ALMOST 22,000 students in Scotland are taking courses relating to renewable energy – up more than 70% on 2019, new figures show.
Thirty-three colleges and universities responded to a Freedom of Information request to provide the figures, which show a vast range of courses including engineering, mathematics and finance now include an element of renewables.
The same survey held in 2019 found 12,885 students were studying courses related to renewable energy, compared to 21,919 today.
Just under a third (28%) of those included in the most recent results are female, with three quarters (72%) male.
Claire Mack, Chief Executive of industry body Scottish Renewables, which carried out the research, said:
“These numbers show the impact renewable energy is already having on Scotland’s economy and the attractiveness of green jobs to today’s young people.”
She continued: “Renewables like wind, solar and hydropower already provide the vast majority of Scotland’s electricity and contribute more than £5.6 billion to our economy every year.
“This is an industry which has huge plans for growth and these figures, particularly contrasted with those from the same survey in 2019, show that renewable energy is quite rightly being seen as a career of the future for those in further and higher education.”
The Freedom of Information request shows that the highest number of students taking courses related to renewable energy are studying engineering (5,373 students), followed by business (1,202) and management (742).
But courses including biotechnology, design and physics & astronomy also relate to renewable energy, the colleges and universities said.
Institutions with the highest number of students are Glasgow Caledonian University (3,312), University of St Andrews (2,596) and the University of Glasgow (1,943).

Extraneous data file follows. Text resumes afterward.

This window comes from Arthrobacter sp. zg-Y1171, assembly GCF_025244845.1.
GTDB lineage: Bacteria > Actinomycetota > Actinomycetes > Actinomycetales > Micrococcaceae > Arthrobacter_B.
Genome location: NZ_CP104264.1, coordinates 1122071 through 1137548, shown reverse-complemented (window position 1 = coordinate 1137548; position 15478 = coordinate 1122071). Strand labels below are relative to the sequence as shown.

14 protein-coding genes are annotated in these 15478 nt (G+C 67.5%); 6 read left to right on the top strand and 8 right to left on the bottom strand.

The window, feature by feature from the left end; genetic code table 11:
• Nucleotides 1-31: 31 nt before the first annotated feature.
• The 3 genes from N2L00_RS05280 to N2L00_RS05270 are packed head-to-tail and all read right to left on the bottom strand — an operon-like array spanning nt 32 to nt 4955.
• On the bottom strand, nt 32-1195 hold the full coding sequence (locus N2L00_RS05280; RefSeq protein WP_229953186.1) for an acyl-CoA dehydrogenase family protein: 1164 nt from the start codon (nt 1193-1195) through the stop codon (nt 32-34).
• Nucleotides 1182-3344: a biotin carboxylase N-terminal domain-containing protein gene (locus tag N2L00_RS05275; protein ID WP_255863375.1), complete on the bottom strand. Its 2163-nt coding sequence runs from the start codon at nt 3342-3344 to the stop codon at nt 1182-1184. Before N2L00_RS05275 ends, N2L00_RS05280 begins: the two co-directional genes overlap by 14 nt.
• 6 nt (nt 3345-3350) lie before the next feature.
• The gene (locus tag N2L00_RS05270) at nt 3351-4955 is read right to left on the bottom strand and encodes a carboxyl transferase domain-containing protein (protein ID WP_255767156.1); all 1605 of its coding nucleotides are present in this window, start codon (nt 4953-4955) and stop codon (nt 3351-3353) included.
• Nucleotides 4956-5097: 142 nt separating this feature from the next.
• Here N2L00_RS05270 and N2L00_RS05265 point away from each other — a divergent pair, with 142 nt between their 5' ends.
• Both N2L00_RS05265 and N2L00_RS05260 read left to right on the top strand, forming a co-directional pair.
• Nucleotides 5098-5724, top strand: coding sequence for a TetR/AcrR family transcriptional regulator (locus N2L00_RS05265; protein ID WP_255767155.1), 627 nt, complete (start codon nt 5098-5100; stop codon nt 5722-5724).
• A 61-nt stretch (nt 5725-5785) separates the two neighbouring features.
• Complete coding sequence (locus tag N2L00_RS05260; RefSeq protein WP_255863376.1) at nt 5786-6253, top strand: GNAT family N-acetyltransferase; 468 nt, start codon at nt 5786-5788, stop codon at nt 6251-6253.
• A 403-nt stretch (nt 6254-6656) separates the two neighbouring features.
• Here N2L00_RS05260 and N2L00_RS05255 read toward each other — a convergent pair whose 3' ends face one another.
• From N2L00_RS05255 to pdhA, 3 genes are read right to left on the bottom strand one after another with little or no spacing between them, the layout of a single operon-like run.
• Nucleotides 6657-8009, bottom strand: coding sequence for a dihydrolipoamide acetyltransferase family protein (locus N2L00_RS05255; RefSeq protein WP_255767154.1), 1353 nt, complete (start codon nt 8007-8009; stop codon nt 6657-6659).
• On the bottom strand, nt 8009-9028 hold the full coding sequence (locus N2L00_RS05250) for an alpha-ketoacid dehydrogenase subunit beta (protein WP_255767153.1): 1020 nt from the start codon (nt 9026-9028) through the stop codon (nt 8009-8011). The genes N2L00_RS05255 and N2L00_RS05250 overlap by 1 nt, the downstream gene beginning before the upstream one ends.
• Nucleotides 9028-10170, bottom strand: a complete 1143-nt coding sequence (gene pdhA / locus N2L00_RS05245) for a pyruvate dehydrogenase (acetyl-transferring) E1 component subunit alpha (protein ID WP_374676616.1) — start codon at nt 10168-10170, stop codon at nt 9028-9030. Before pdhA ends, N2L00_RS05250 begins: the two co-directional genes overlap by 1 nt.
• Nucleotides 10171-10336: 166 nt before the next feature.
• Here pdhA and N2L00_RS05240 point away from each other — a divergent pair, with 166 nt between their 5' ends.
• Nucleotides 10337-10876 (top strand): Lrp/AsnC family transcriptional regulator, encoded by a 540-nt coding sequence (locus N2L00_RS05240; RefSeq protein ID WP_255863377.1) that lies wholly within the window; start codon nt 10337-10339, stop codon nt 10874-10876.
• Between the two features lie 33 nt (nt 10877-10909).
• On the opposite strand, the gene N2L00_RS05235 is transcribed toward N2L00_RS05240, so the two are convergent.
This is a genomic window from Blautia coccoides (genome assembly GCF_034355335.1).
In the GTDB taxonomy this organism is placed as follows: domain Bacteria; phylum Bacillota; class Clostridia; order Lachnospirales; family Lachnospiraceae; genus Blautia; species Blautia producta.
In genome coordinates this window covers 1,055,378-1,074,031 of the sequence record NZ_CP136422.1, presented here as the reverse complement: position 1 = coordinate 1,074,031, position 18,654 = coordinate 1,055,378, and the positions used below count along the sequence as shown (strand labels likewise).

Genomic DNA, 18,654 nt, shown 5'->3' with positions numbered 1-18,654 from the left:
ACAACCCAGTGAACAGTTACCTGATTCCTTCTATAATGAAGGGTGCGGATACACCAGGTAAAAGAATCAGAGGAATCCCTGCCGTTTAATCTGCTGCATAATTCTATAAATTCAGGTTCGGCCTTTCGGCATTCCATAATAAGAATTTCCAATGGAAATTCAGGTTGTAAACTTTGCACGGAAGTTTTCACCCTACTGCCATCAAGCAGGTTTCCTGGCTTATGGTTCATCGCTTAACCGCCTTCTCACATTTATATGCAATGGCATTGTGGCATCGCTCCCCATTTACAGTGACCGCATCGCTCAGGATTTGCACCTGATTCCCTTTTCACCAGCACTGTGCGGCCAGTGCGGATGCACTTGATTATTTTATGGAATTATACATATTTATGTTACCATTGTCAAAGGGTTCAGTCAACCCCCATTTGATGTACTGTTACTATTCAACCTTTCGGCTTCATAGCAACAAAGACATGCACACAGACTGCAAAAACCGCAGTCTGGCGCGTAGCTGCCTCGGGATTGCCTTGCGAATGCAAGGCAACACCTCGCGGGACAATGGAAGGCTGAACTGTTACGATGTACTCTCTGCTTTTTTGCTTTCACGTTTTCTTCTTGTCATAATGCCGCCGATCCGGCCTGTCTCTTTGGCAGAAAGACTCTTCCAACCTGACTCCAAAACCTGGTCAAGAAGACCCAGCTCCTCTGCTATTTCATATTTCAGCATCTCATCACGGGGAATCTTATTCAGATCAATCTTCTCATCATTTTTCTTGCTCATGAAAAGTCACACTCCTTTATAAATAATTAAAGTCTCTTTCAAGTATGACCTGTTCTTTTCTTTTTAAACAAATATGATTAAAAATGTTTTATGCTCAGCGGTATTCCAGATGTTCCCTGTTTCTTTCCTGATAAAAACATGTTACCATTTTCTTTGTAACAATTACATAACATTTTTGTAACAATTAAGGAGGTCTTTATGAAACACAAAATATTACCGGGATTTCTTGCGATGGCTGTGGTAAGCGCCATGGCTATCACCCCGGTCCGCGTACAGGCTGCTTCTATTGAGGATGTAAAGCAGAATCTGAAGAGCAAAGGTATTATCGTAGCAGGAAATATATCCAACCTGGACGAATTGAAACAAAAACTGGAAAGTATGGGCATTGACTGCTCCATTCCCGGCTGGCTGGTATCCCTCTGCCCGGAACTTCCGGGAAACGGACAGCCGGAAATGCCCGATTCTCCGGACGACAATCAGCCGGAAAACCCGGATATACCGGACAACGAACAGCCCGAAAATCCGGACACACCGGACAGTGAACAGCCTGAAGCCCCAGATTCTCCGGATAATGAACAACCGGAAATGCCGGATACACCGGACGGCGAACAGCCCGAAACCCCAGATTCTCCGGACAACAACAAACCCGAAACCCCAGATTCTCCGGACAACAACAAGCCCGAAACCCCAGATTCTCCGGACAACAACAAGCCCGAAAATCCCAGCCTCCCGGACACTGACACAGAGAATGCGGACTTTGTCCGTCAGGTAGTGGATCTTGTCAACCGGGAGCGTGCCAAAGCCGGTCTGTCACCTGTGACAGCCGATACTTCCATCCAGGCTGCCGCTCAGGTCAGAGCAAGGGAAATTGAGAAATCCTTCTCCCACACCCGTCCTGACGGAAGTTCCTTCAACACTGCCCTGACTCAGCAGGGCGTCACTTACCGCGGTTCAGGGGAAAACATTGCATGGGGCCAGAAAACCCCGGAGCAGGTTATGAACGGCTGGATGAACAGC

Jenifer Johnston, Head of Communications and Public Affairs at Colleges Scotland, said:
“Renewable energy and all the supporting technology and services which the sector needs is a hugely exciting part of Scotland’s economy.
“Building a career in renewables starts at college, and every college in Scotland is delivering courses where learners gain the skills and knowledge they need to thrive.”
Ellice Mentiplay, 24, studied environmental science at Abertay University and completed a Masters in Energy, Society and Sustainability at the University of Edinburgh last year. She is now a Commercial Graduate with EDF Renewables in Edinburgh.
“While studying at university I took a really keen interest in the subjects related to renewable energy and these have given me the knowledge and understanding needed to pursue a career in this thriving industry.
“I’m really excited to see Scotland at the forefront of this industry, particularly with onshore and offshore wind, I’m really proud to be able to support EDF Renewables and the renewable energy industry as we deliver Scotland’s net-zero ambitions.”